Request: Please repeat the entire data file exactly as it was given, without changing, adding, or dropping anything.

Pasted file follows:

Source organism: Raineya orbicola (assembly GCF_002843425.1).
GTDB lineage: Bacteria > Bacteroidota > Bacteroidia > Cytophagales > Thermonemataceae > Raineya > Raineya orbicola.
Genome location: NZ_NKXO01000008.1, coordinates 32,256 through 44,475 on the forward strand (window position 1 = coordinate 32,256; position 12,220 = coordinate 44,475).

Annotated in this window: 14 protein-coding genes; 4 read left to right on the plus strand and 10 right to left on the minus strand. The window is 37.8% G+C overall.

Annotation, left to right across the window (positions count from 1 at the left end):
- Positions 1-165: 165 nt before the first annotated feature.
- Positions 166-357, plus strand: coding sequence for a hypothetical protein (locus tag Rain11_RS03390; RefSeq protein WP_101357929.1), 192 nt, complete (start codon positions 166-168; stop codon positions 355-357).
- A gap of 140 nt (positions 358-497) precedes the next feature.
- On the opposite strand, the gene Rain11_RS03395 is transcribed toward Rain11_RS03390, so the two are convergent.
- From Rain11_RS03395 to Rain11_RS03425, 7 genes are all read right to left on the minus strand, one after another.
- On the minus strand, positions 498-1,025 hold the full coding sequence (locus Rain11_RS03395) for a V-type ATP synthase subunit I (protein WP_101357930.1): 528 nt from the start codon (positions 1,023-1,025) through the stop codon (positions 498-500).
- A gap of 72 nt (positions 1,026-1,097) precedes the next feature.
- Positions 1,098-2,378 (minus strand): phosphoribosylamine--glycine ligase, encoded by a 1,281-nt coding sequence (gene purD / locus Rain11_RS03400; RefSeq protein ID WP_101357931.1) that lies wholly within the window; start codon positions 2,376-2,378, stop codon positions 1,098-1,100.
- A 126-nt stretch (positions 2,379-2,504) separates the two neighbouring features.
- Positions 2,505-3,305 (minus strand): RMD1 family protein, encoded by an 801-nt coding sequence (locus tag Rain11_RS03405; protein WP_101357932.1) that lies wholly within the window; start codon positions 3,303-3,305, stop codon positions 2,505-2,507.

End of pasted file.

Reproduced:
Source organism: Raineya orbicola (assembly GCF_002843425.1).
GTDB lineage: Bacteria > Bacteroidota > Bacteroidia > Cytophagales > Thermonemataceae > Raineya > Raineya orbicola.
Genome location: NZ_NKXO01000008.1, coordinates 32,256 through 44,475 on the forward strand (window position 1 = coordinate 32,256; position 12,220 = coordinate 44,475).

Annotated in this window: 14 protein-coding genes; 4 read left to right on the plus strand and 10 right to left on the minus strand. The window is 37.8% G+C overall.

Annotation, left to right across the window (positions count from 1 at the left end):
- Positions 1-165: 165 nt before the first annotated feature.
- Positions 166-357, plus strand: coding sequence for a hypothetical protein (locus tag Rain11_RS03390; RefSeq protein WP_101357929.1), 192 nt, complete (start codon positions 166-168; stop codon positions 355-357).
- A gap of 140 nt (positions 358-497) precedes the next feature.
- On the opposite strand, the gene Rain11_RS03395 is transcribed toward Rain11_RS03390, so the two are convergent.
- From Rain11_RS03395 to Rain11_RS03425, 7 genes are all read right to left on the minus strand, one after another.
- On the minus strand, positions 498-1,025 hold the full coding sequence (locus Rain11_RS03395) for a V-type ATP synthase subunit I (protein WP_101357930.1): 528 nt from the start codon (positions 1,023-1,025) through the stop codon (positions 498-500).
- A gap of 72 nt (positions 1,026-1,097) precedes the next feature.
- Positions 1,098-2,378 (minus strand): phosphoribosylamine--glycine ligase, encoded by a 1,281-nt coding sequence (gene purD / locus Rain11_RS03400; RefSeq protein ID WP_101357931.1) that lies wholly within the window; start codon positions 2,376-2,378, stop codon positions 1,098-1,100.
- A 126-nt stretch (positions 2,379-2,504) separates the two neighbouring features.
- Positions 2,505-3,305 (minus strand): RMD1 family protein, encoded by an 801-nt coding sequence (locus tag Rain11_RS03405; protein WP_101357932.1) that lies wholly within the window; start codon positions 3,303-3,305, stop codon positions 2,505-2,507.